White-tailed deer (Odocoileus virginianus) serve as a reservoir for bovine tuberculosis, caused by Mycobacterium bovis, and can be a source of infection in cattle. Vaccination with M. bovis Bacille Calmette Guerin (BCG) is being considered for management of bovine tuberculosis in deer. Presently, no method exists to non-invasively monitor the presence of bovine tuberculosis in deer. In this study, volatile organic compound profiles of BCG-vaccinated and non-vaccinated deer, before and after experimental challenge with M. bovis strain 95-1315, were generated using solid phase microextraction fiber head-space sampling over suspended fecal pellets with analysis by gas chromatography/mass spectrometry. Chromatograms were processed using XCMS Online to characterize ion variation among treatment groups. The principal component scores resulting from significant (α = 0.05) ion responses were used to build linear discriminant analysis models. The sensitivity and specificity of these models were used to evaluate the feasibility of using this analytical approach to distinguish within group comparisons between pre- and post-M. bovis challenge: non-vaccinated male or female deer, BCG-vaccinated male deer, and the mixed gender non-vaccinated deer data. Seventeen compounds were identified in this analysis. The peak areas for these compounds were used to build a linear discriminant classification model based on principal component analysis scores to evaluate the feasibility of discriminating between fecal samples from M. bovis challenged deer, irrespective of vaccination status. The model best representing the data had a sensitivity of 78.6% and a specificity of 91.4%. The fecal head-space sampling approach presented in this pilot study provides a non-invasive method to discriminate between M. bovis challenged deer and BCG-vaccinated deer. Additionally, the technique may prove invaluable for BCG efficacy studies with free-ranging deer as well as for use as a non-invasive monitoring system for the detection of tuberculosis in captive deer and other livestock.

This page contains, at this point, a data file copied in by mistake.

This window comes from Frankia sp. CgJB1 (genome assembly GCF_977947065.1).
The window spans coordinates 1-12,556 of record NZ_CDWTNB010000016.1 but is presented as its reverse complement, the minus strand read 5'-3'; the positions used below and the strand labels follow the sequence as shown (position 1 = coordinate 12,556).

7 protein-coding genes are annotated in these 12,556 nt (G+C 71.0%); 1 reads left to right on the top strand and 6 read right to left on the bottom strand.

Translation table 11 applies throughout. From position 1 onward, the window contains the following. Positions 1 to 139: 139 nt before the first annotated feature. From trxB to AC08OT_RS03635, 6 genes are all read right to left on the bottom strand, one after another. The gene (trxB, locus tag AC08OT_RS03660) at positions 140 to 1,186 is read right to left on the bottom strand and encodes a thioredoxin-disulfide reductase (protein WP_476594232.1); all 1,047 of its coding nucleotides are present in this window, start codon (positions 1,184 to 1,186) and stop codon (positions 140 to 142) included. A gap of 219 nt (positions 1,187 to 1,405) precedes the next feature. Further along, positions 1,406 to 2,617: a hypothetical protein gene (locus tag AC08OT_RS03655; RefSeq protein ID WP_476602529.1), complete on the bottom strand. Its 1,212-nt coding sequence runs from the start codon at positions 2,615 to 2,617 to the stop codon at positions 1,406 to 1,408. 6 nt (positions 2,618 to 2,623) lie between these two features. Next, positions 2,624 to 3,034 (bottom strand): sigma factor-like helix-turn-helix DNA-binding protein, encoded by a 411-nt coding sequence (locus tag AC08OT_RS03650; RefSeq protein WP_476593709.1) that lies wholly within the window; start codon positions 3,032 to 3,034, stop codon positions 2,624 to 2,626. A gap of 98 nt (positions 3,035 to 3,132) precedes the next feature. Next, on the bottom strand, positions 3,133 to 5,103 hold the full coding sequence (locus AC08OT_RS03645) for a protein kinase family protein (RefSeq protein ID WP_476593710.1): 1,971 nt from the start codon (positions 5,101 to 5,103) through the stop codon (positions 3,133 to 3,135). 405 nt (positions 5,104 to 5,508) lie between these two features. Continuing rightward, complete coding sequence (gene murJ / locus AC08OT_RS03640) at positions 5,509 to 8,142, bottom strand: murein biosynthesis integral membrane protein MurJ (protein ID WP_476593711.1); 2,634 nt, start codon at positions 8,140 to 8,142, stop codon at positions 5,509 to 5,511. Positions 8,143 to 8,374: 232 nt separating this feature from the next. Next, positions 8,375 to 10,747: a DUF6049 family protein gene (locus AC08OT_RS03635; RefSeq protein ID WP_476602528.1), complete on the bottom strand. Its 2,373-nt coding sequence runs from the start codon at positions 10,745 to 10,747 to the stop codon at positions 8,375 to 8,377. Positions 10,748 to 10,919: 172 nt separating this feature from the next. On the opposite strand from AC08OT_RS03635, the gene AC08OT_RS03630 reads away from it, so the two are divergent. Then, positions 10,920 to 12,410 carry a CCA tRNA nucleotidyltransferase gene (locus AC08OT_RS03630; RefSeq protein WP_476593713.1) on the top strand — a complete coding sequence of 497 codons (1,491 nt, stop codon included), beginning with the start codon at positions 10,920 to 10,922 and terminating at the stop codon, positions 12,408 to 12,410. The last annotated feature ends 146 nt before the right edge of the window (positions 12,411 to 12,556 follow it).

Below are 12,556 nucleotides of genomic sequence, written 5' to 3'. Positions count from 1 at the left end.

No MeSH data available.